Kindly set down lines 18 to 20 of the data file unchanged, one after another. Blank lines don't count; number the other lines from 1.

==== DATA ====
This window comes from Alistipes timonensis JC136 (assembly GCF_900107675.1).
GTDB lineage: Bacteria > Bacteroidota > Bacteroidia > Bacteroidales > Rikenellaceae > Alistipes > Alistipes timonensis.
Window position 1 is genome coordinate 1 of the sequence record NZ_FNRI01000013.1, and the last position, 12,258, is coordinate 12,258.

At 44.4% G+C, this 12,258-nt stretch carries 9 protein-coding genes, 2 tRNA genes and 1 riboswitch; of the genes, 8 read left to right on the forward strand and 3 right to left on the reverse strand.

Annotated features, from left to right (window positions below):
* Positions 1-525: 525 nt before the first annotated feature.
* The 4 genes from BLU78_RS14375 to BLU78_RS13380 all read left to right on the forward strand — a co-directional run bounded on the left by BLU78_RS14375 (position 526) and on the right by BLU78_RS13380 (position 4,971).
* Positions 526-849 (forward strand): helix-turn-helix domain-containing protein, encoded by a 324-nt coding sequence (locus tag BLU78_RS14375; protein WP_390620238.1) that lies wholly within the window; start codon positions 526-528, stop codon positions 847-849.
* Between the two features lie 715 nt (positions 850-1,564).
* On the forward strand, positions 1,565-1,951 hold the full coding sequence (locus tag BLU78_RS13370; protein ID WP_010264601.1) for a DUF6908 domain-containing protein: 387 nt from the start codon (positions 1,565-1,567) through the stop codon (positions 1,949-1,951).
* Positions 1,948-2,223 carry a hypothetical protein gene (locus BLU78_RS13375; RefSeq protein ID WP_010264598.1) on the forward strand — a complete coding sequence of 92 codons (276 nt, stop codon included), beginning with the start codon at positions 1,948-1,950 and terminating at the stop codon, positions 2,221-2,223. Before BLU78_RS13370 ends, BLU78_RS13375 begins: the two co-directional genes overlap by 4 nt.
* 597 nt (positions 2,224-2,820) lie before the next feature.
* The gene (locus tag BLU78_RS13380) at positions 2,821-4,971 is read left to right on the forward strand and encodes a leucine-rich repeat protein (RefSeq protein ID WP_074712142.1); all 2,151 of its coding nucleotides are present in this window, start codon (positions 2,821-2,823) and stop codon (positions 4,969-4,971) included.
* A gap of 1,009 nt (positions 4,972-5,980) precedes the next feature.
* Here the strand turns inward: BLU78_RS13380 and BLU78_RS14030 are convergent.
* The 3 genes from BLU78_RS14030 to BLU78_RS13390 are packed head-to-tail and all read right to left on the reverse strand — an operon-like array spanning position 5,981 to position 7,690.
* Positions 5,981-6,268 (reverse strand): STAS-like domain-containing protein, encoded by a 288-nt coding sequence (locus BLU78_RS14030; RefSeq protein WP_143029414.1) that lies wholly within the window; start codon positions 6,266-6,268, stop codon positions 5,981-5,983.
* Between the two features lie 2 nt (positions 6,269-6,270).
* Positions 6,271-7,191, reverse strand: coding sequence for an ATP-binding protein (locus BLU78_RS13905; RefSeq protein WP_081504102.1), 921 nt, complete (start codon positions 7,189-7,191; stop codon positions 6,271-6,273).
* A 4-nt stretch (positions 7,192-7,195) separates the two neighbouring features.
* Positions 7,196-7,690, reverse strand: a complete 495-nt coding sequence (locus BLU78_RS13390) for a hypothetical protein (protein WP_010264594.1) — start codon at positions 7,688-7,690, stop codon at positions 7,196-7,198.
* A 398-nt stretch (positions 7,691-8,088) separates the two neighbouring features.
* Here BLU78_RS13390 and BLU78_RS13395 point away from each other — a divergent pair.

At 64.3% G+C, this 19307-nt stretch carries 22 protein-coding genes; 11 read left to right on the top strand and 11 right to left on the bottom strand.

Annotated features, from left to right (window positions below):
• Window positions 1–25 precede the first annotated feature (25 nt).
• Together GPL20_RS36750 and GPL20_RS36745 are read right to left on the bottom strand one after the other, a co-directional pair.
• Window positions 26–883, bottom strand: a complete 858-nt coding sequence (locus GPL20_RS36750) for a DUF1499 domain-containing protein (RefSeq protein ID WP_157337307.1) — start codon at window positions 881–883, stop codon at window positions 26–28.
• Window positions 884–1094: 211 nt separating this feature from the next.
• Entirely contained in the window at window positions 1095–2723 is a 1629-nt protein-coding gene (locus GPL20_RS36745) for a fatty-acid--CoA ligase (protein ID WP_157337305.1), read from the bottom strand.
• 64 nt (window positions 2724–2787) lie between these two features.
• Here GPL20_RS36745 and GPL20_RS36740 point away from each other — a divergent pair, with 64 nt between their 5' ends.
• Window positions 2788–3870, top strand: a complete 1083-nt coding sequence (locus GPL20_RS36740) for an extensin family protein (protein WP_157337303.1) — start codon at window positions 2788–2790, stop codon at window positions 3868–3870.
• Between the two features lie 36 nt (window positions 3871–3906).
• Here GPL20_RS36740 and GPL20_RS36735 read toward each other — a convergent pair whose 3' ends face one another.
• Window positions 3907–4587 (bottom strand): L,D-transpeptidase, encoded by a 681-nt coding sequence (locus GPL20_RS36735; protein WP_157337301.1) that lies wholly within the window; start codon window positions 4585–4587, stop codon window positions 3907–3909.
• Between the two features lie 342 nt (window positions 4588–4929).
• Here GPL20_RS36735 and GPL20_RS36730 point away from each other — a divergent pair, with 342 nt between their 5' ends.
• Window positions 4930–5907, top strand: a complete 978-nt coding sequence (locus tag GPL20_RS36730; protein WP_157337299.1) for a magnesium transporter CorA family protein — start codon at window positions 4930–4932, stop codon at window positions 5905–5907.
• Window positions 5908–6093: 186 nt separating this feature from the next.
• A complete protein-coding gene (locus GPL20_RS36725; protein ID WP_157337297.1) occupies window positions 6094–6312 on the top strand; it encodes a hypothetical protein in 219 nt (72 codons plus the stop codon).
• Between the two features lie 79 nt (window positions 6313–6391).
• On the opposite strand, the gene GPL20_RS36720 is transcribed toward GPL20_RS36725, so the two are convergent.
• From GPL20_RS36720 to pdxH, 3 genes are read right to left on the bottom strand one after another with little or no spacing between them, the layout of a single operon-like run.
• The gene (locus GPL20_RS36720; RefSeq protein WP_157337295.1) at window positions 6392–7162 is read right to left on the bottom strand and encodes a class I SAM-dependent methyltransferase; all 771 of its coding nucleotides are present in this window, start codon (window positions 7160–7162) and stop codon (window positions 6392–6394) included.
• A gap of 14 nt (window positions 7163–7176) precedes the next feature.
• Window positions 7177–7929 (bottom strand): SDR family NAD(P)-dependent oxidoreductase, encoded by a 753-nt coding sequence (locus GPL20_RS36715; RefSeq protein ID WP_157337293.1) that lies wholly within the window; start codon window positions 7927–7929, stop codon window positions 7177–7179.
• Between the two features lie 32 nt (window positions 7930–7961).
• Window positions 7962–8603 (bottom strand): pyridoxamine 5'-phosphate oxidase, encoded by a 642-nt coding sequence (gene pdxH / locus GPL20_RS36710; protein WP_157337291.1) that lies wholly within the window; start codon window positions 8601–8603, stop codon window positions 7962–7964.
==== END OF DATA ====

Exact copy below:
* Between the two features lie 2 nt (positions 6,269-6,270).
* Positions 6,271-7,191, reverse strand: coding sequence for an ATP-binding protein (locus BLU78_RS13905; RefSeq protein WP_081504102.1), 921 nt, complete (start codon positions 7,189-7,191; stop codon positions 6,271-6,273).
* A 4-nt stretch (positions 7,192-7,195) separates the two neighbouring features.